- News Home
5 December 2013 11:26 am ,
Vol. 342 ,
An animal rights group known as the Nonhuman Rights Project filed lawsuits in three New York courts this week in an...
Researchers have been hot on the trail of the elusive Denisovans, a type of ancient human known only by their DNA and...
Thousands of scientists in the Russian Academy of Sciences (RAS) are about to lose their jobs as a result of the...
Dyslexia, a learning disability that hinders reading, hasn't been associated with deficits in vision, hearing, or...
Exotic, elusive, and dangerous, snakes have fascinated humankind for millennia. They can be hard to find, yet their...
Researchers have sequenced and analyzed the first two snake genomes, which represent two evolutionary extremes. The...
Snake venoms are remarkably complex mixtures that can stun or kill prey within minutes. But more and more researchers...
At age 30, Dutch biologist Freek Vonk has built up a respectable career as a snake scientist. But in his home country,...
- 5 December 2013 11:26 am , Vol. 342 , #6163
- About Us
New Beginning: Embattled Texas Cancer Institute Gets New Scientific Review Chair
4 November 2013 4:45 pm
Last Friday at its first meeting, the new oversight board of the reformed $3 billion Cancer Prevention and Research Institute of Texas (CPRIT) approved a new Scientific Review Council. The list, which includes top researchers such as cell biologist Tom Curran of Children’s Hospital of Philadelphia and epigenetics expert Peter Jones of the University of Southern California, suggests that the agency has regained the confidence of the scientific community after discord over funding practices prompted many reviewers to depart. The board also signaled its intention to make CPRIT interim Executive Director Wayne Roberts the agency’s permanent director.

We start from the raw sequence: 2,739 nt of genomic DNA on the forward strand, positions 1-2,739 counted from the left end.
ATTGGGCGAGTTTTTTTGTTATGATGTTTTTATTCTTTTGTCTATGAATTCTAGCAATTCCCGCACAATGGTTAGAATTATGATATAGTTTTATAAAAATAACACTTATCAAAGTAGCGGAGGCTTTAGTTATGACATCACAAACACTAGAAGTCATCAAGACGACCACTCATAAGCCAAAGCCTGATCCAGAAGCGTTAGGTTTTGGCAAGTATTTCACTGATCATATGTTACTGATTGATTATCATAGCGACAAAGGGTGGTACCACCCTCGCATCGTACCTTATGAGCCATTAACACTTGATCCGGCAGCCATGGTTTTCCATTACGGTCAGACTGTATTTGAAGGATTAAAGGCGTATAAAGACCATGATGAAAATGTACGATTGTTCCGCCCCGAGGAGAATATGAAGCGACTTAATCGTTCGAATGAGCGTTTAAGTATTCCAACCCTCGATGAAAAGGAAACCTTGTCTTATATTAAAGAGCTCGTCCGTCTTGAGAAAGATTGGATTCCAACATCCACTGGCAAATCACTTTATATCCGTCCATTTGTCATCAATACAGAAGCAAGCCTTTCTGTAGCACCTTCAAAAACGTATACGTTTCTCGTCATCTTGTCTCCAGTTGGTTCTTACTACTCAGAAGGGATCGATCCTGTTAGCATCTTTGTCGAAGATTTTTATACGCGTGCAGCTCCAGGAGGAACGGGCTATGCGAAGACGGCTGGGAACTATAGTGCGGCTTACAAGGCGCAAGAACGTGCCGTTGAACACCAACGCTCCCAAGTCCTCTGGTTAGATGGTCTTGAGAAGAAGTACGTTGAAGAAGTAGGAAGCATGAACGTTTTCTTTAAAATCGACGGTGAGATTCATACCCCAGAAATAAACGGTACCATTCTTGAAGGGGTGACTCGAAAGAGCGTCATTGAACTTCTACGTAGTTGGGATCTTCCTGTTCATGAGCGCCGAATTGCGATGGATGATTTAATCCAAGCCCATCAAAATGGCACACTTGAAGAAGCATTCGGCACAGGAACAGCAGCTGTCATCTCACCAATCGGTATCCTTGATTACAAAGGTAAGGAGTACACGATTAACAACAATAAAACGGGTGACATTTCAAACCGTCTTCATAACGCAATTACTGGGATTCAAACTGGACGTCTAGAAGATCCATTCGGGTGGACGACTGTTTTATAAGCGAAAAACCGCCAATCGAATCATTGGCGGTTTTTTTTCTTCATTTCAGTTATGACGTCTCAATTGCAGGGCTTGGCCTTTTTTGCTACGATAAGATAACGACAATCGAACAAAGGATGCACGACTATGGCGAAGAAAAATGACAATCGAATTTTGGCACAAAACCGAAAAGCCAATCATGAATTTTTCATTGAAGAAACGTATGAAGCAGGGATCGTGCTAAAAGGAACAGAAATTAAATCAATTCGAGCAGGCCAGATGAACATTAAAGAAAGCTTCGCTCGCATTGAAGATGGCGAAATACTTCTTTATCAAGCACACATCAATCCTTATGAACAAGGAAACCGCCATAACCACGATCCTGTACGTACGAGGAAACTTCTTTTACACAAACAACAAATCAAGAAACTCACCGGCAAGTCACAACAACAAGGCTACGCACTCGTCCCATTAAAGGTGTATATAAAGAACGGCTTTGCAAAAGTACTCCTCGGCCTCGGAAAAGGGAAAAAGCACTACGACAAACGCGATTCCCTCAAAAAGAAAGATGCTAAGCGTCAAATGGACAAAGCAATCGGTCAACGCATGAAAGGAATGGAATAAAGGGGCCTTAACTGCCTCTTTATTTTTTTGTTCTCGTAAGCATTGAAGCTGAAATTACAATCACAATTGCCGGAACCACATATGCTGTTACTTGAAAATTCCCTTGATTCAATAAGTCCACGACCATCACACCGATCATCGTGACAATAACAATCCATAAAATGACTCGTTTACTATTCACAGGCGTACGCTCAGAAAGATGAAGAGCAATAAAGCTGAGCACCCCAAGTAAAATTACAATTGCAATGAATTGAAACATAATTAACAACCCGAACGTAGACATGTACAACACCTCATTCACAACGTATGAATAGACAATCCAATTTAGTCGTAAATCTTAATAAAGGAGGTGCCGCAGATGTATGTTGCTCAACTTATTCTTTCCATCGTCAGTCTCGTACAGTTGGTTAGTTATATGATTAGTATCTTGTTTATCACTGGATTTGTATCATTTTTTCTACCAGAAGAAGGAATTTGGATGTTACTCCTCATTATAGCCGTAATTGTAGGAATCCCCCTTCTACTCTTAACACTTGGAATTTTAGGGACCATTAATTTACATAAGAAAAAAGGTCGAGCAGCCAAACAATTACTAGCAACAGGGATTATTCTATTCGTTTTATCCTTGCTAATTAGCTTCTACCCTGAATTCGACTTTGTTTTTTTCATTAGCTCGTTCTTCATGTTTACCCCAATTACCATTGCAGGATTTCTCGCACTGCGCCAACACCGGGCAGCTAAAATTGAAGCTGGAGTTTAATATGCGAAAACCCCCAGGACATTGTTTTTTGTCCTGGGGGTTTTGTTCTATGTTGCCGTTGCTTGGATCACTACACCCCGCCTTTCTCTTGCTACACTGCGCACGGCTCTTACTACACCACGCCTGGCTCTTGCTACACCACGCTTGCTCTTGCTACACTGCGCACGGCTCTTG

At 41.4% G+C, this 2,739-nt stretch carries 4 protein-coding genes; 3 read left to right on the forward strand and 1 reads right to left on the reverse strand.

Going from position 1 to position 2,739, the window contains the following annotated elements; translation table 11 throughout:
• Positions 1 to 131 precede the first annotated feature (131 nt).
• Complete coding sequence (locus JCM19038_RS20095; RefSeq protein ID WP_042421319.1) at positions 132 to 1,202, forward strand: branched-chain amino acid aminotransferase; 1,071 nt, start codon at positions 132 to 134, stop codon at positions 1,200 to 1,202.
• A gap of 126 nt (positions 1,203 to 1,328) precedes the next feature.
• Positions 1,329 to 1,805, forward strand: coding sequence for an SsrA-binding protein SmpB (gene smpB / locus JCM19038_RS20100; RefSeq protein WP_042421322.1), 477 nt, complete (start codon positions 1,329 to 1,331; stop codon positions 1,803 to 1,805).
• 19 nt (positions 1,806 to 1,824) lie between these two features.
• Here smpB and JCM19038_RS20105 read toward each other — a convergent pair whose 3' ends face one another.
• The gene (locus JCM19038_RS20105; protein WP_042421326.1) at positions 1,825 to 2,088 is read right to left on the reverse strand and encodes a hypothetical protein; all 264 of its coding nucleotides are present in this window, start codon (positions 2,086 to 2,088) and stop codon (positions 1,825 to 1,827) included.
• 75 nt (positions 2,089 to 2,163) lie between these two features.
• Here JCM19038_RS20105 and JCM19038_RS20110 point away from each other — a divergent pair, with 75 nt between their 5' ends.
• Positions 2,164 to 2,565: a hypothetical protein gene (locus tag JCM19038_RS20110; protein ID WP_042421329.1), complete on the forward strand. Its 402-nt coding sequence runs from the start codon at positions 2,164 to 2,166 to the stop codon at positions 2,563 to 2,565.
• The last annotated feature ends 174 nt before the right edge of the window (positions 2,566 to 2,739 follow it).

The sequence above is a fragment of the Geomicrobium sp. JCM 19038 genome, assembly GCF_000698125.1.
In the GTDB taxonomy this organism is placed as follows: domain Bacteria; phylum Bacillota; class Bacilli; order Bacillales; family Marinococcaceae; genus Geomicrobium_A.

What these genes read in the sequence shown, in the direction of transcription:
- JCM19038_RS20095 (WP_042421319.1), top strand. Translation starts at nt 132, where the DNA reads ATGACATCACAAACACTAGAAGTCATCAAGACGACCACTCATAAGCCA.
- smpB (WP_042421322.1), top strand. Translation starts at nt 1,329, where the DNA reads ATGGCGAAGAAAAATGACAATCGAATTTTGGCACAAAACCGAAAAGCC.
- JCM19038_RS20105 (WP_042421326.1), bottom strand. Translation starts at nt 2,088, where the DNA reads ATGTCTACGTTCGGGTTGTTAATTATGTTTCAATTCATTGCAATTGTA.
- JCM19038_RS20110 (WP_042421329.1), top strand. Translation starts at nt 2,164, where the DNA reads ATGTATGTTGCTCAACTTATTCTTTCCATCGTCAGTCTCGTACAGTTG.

Chairing the Scientific Review Council is Richard Kolodner, a cancer geneticist at the Ludwig Institute for Cancer Research’s University of California, San Diego, branch. He is the only one of eight council members who did not step down last year. He responded by e-mail to questions from ScienceInsider:
Q: Why did you agree to stay on with CPRIT?
R.K.: Because in this day of declining federal funding for cancer and biological sciences research in general coming on top of many years of slow degradation of individual NIH [National Institutes of Health] grant budgets, programs that provide significant funding are very important and need to be nurtured.
Q: Are you confident that last year’s problems won’t happen again?
R.K.: I think CPRIT has had some problems in the past, reassessed its leadership and procedures, and is ready to move forward with its mission. It's too important in general and has many dividends it can pay, particularly in Texas, to just allow it to fail or fade away. I have great confidence that [Chief Scientific Officer] Margaret Kripke will build on the tradition of excellence that [former Chief Scientific Officer] Al Gilman and [former Scientific Review Council Chair] Phil Sharp established and help CPRIT succeed and continue to fund excellent cancer research. … I can't guarantee there won't be problems in the future but the mission of solving the cancer problem for our population is much too important for us to not try and to not succeed.
Q: Will you be able attract the same caliber of reviewers?
R.K.: I see no problem in getting high quality reviewers to serve on the panels. Indeed, virtually all of the previous reviewers I have contacted have expressed a strong interest in participating as reviewers again. Frankly I think it is attractive to review grants under circumstances where you know that most if not all of the worthy grants are likely to get funded.